When you read advertisements on Seek, you would be forgiven for thinking most organisations who advertise are in fact employers of choice.
Whilst there is a formal employer of choice accreditation which requires organisations to demonstrate their achievements across key areas of Organisational Culture & Leadership; Employee Education, Training & Development; Employee Health, Safety & Satisfaction; Performance Management; and Recognition & Remuneration, there are other organisations who market themselves as employers of choice without actually being assessed formally as such.
Are organisations who perhaps don’t have the marketing and people resources required to complete the accreditation criteria any less worthy than those who are able to spend time and money on documenting what they do without ‘blowing their own trumpet’? Or are these companies merely trying to compete for talent without actually having much substance behind the words they use?
The reality is, it depends! Some organisations we recruit and provide consulting advice to are amazing, and I would hold them up as ‘employers of choice’, others are nowhere near where they need to be – some of whom know this and are working on it, and others know it and aren’t prepared to do anything about it.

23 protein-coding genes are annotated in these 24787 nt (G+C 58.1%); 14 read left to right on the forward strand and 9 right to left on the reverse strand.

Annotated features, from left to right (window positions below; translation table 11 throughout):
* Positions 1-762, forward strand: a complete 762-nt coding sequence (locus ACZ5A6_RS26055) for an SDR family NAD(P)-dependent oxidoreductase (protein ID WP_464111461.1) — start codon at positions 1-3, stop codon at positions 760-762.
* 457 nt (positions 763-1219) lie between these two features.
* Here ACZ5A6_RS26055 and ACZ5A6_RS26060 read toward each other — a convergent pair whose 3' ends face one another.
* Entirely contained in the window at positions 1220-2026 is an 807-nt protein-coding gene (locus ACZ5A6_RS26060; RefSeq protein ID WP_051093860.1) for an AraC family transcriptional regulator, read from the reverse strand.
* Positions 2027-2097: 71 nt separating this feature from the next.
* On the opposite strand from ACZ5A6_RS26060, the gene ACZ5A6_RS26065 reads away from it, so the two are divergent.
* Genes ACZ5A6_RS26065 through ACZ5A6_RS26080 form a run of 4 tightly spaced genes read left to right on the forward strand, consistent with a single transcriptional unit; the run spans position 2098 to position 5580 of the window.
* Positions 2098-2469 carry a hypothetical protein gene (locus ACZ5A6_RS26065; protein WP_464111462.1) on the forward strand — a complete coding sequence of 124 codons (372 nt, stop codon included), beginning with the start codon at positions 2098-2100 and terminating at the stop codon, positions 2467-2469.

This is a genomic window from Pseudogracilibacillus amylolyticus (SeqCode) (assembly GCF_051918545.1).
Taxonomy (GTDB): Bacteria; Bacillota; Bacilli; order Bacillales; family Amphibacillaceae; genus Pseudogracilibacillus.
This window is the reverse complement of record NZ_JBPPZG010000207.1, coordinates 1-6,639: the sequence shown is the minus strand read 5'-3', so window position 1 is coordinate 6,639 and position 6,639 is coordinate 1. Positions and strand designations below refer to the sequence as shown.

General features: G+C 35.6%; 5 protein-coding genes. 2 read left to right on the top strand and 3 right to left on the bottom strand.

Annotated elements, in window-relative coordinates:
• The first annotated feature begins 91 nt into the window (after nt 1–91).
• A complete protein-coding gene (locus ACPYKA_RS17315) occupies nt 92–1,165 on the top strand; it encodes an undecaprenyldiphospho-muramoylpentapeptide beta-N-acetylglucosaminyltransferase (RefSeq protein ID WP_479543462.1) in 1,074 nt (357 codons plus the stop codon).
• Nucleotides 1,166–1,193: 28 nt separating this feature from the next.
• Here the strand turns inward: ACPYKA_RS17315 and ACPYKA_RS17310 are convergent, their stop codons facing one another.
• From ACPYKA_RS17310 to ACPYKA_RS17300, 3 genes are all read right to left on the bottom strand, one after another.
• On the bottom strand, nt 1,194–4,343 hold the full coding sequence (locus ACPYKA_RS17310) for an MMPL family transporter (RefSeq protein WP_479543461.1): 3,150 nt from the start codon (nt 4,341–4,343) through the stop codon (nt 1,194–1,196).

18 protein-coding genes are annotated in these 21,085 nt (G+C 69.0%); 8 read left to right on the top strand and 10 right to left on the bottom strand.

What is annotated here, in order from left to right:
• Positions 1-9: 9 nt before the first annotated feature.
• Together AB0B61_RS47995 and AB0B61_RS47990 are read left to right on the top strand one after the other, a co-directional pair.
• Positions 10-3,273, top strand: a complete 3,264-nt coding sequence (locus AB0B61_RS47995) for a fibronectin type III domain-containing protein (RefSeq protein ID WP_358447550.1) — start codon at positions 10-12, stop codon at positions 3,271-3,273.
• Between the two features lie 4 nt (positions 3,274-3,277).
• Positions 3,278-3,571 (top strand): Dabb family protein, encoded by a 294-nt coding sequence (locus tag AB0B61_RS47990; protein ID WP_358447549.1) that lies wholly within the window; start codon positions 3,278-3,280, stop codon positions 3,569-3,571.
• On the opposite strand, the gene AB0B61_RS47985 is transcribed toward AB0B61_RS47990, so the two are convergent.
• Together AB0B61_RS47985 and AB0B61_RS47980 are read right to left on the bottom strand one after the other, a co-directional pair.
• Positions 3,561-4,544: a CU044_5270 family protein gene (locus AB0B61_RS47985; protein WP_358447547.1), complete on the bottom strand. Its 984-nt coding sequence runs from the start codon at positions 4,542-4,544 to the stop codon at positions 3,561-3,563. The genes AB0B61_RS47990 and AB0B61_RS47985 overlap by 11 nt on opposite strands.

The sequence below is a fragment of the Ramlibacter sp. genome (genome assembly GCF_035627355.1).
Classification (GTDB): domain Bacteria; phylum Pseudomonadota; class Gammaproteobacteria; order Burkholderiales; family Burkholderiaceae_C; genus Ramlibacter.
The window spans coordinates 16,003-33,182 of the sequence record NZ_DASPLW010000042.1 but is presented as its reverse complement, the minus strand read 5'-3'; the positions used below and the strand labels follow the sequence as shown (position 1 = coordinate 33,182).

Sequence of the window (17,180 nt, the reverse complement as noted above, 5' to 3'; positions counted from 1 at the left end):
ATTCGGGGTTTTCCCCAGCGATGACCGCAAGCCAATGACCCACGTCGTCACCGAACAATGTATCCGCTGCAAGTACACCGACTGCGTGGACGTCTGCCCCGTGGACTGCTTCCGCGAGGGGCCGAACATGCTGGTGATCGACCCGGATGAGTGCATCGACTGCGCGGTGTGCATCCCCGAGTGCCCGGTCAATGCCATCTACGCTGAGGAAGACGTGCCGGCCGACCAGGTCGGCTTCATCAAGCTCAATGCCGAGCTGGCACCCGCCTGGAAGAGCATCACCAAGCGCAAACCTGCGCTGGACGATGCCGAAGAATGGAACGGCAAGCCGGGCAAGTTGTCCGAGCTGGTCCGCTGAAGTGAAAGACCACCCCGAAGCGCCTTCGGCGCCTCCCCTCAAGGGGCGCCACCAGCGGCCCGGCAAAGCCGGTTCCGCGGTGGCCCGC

For me an employer of choice is an organisation that values its employees, provides a safe and inclusive environment, invests appropriately in their employees technical and personal development, offers flexibility and challenges their employees to grow in the role. Some of these organisations have a formal document to tell the world, others don’t.
As a candidate it’s important to know what you want from an employer, then ask the company you are interviewing with to share with you that information. Having a gym on-site, flexible work options and a development path to Harvard may mean nothing to you, however having a mentoring program, team lunches on a Friday and the ability to bring your dog to work may mean more!